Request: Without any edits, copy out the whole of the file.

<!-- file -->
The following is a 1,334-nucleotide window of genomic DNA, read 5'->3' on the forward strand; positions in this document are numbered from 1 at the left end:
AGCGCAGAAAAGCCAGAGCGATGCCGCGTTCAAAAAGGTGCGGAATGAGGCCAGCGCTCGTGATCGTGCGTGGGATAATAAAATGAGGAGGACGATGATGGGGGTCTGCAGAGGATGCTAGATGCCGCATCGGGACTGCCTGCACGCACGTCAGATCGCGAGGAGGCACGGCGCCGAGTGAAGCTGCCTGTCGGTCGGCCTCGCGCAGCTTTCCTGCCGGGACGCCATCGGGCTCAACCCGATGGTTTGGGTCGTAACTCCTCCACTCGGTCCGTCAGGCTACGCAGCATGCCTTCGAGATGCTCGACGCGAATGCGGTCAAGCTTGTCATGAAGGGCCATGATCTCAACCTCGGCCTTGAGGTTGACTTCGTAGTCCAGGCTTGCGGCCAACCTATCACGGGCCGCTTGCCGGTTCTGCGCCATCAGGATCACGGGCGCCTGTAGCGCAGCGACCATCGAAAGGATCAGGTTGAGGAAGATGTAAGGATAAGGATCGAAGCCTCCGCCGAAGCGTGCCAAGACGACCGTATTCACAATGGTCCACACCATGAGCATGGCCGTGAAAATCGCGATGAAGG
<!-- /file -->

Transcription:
The following is a 1,334-nucleotide window of genomic DNA, read 5'->3' on the forward strand; positions in this document are numbered from 1 at the left end:
AGCGCAGAAAAGCCAGAGCGATGCCGCGTTCAAAAAGGTGCGGAATGAGGCCAGCGCTCGTGATCGTGCGTGGGATAATAAAATGAGGAGGACGATGATGGGGGTCTGCAGAGGATGCTAGATGCCGCATCGGGACTGCCTGCACGCACGTCAGATCGCGAGGAGGCACGGCGCCGAGTGAAGCTGCCTGTCGGTCGGCCTCGCGCAGCTTTCCTGCCGGGACGCCATCGGGCTCAACCCGATGGTTTGGGTCGTAACTCCTCCACTCGGTCCGTCAGGCTACGCAGCATGCCTTCGAGATGCTCGACGCGAATGCGGTCAAGCTTGTCATGAAGGGCCATGATCTCAACCTCGGCCTTGAGGTTGACTTCGTAGTCCAGGCTTGCGGCCAACCTATCACGGGCCGCTTGCCGGTTCTGCGCCATCAGGATCACGGGCGCCTGTAGCGCAGCGACCATCGAAAGGATCAGGTTGAGGAAGATGTAAGGATAAGGATCGAAGCCTCCGCCGAAGCGTGCCAAGACGACCGTATTCACAATGGTCCACACCATGAGCATGGCCGTGAAAATCGCGATGAAGG